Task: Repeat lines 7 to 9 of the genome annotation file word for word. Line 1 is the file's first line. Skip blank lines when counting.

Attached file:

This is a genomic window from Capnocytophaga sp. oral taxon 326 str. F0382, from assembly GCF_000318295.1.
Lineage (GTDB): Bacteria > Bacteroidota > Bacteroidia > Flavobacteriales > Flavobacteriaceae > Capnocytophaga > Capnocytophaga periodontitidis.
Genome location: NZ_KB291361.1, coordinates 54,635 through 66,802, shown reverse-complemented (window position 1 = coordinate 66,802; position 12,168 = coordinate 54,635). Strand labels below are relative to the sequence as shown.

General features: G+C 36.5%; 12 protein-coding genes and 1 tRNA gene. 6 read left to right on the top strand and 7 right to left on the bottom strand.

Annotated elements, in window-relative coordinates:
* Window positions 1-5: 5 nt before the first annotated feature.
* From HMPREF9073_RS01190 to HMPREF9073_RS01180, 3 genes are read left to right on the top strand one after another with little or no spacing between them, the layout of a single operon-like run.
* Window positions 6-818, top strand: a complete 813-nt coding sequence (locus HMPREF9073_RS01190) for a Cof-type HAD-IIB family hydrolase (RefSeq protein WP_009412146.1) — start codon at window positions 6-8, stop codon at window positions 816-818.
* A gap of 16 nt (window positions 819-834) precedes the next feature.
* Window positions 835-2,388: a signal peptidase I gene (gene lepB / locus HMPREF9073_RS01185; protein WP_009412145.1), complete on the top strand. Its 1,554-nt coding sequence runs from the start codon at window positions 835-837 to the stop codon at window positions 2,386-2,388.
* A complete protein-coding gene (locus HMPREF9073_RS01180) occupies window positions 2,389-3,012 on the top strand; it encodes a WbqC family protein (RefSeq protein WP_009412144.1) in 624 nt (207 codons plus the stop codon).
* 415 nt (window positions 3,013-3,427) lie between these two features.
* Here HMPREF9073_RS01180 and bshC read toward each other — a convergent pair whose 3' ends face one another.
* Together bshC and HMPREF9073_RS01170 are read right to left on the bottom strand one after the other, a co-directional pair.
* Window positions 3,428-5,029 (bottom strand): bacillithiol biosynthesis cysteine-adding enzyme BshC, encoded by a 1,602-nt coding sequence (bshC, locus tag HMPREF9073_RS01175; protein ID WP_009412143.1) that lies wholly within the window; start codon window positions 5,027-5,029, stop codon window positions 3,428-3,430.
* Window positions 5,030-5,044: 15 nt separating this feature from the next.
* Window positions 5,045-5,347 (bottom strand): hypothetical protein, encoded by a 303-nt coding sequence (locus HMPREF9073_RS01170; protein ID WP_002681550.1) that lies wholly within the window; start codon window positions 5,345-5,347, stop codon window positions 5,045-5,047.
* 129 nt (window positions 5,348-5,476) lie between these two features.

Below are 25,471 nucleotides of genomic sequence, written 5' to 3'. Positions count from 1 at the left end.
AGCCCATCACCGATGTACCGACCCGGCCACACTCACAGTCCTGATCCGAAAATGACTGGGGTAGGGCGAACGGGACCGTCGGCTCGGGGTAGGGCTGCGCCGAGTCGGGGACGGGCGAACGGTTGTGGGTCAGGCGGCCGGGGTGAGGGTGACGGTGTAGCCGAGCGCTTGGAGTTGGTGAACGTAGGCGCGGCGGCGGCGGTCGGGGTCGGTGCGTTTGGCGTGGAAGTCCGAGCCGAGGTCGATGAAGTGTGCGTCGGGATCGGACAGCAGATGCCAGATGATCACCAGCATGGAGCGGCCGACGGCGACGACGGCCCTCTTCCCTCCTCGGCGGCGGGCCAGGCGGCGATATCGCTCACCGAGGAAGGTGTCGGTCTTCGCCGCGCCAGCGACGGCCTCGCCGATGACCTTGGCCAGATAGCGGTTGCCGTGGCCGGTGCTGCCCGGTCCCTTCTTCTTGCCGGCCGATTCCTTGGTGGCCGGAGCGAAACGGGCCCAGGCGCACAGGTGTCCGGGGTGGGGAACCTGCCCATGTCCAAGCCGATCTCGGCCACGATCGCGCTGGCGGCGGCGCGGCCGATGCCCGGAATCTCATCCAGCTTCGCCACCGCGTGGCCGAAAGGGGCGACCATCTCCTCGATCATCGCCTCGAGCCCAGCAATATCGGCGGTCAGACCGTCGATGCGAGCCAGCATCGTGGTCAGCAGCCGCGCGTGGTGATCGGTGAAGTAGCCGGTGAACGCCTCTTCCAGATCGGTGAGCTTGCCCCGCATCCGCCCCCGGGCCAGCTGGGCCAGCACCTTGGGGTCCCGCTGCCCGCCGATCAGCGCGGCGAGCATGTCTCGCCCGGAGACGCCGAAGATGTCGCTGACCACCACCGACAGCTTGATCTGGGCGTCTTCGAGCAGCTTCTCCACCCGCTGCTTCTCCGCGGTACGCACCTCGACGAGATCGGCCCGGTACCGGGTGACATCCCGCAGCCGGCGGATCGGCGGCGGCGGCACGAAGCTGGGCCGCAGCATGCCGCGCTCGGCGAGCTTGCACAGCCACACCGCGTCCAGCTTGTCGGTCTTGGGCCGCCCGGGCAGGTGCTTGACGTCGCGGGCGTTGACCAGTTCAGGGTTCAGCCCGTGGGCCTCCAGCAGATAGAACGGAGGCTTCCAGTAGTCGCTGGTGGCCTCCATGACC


* From HMPREF9073_RS01190 to HMPREF9073_RS01180, 3 genes are read left to right on the top strand one after another with little or no spacing between them, the layout of a single operon-like run.
* Window positions 6-818, top strand: a complete 813-nt coding sequence (locus HMPREF9073_RS01190) for a Cof-type HAD-IIB family hydrolase (RefSeq protein WP_009412146.1) — start codon at window positions 6-8, stop codon at window positions 816-818.
* A gap of 16 nt (window positions 819-834) precedes the next feature.